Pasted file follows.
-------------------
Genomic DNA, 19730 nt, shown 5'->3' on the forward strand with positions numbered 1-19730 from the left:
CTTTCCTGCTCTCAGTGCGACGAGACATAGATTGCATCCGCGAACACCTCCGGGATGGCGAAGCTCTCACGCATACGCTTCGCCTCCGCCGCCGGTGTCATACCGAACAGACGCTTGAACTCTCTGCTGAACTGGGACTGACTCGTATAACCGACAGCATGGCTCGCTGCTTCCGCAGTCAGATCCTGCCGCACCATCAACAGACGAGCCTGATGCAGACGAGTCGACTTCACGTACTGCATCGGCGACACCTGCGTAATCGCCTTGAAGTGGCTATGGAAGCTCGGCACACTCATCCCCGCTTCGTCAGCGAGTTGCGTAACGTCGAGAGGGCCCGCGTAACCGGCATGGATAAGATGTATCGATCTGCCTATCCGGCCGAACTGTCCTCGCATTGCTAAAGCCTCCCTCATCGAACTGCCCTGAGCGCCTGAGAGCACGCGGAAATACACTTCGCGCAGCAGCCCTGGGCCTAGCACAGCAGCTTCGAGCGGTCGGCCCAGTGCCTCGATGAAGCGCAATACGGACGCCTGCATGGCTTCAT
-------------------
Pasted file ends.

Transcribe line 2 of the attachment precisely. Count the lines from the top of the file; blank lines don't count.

CTTTCCTGCTCTCAGTGCGACGAGACATAGATTGCATCCGCGAACACCTCCGGGATGGCGAAGCTCTCACGCATACGCTTCGCCTCCGCCGCCGGTGTCATACCGAACAGACGCTTGAACTCTCTGCTGAACTGGGACTGACTCGTATAACCGACAGCATGGCTCGCTGCTTCCGCAGTCAGATCCTGCCGCACCATCAACAGACGAGCCTGATGCAGACGAGTCGACTTCACGTACTGCATCGGCGACACCTGCGTAATCGCCTTGAAGTGGCTATGGAAGCTCGGCACACTCATCCCCGCTTCGTCAGCGAGTTGCGTAACGTCGAGAGGGCCCGCGTAACCGGCATGGATAAGATGTATCGATCTGCCTATCCGGCCGAACTGTCCTCGCATTGCTAAAGCCTCCCTCATCGAACTGCCCTGAGCGCCTGAGAGCACGCGGAAATACACTTCGCGCAGCAGCCCTGGGCCTAGCACAGCAGCTTCGAGCGGTCGGCCCAGTGCCTCGATGAAGCGCAATACGGACGCCTGCATGGCTTCAT